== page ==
When it was discovered in the 1980s in Argentina, this hadrosaur was diagnosed with a fractured foot. However, a new analysis now shows that this ornithopod commonly known as the duck-billed dinosaur actually had a tumour some 70 million years ago, as well as two painful fractures in the vertebrae of its tail, despite which, it managed to survive for some time.
Diagnostic imaging equipment has improved the resolution of its results and reduced the radiation patients receive, but the main advance has been in contrast agents. Using dye- or nano-antibody-‘decorated’ nanoparticles that circulate in the blood vessels, the scientific community is working to detect cancer and metastasis early and see if the treatment works.
Spanish and Italian researchers have proven that when honey from strawberry trees, a product typical of Mediterranean areas, is added to colon cancer cells grown in the laboratory, cell proliferation is stopped. The authors hope that these promising results and the anti-tumour potential of this food will be confirmed in in vivo models.
A qualitative study of 22 cancer patients shows how acceptance is key to living as well as possible, although it requires time and is a process with ups and downs. Led by the University of Navarre, this research emphasizes the importance of focusing on life rather than on the disease.
Spanish epidemiologists and geologists have found associations between esophageal cancer and soils where lead is abundant, lung cancer and terrains with increased copper content, brain tumor with areas rich in arsenic, and bladder cancer with high cadmium levels. These statistical links do not indicate that there is a cause-effect relationship between soil type and cancer, but they suggest that the influence of metals from the earth's surface on the geographical distribution of tumors should be analyzed.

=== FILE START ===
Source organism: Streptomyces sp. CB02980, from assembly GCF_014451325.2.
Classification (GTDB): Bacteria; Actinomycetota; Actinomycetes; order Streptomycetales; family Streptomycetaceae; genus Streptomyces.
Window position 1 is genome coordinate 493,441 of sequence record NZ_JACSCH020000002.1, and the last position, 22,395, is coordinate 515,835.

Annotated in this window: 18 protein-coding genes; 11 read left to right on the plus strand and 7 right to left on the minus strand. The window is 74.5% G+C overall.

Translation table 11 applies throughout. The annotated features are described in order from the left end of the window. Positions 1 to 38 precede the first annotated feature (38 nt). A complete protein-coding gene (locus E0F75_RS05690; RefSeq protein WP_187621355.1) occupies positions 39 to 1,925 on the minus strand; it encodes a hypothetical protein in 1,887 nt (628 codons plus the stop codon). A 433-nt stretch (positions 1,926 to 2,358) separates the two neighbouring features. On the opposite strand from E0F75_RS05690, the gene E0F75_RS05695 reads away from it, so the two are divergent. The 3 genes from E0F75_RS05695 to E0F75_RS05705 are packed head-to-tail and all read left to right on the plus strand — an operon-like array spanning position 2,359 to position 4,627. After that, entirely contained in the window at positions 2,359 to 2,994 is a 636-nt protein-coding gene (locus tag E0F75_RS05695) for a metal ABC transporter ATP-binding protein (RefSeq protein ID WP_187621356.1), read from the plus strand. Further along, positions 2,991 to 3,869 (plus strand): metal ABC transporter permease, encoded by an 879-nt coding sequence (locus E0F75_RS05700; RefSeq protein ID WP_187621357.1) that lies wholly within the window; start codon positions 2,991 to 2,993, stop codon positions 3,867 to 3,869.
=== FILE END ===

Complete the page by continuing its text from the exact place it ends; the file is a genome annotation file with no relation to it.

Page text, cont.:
A sugar called Neu5Gc, present in red meat, some fish and dairy products, is related to the appearance of spontaneous tumors in humans. Researchers at the University of Nevada, Reno, led by Spaniard David Álvarez Ponce, have analyzed the evolutionary history of the CMAH gene - which allows the synthesis of this sugar - and shown which groups of animals have lost the gene and therefore are more suitable for human consumption and for organ transplants.
Life with a tumor becomes complicated when the patient suffers a serious psychiatric disorder. In people with schizophrenia, bipolar disorder or major depression, early detection often fails. And although the cancer is detected, in some cases, the mentally ill refuse to receive treatment. Psychiatrists ask for specific diagnostic and coordination programs to work with oncologists.
About 80% of children who suffer some type of cancer overcome it. But their struggle does not end when they receive medical discharge. Heart, endocrine and fertility problems or even the appearance of a new tumor are some side effects that can manifest many years later. To prevent and deal with these consequences, survivors ask for a long-term follow-up protocol.
Researchers at the Novo Nordisk Foundation Center for Biosustainability in Denmark have developed a method of producing P450 enzymes – used by plants to defend against predators and microbes – in bacterial cell factories. The process could facilitate the production of large quantities of the enzymes, which are also involved in the biosynthesis of active ingredients of cancer drugs.
Spanish and German researchers have successfully seen for the first time the pores, shaped like rings and crescent moons, that the Bax protein perforates in mitochondrial membranes. This advance has been achieved thanks to super-resolution microscopy and may help find the “holy grail” of cell suicide, a crucial process in preventing cancer.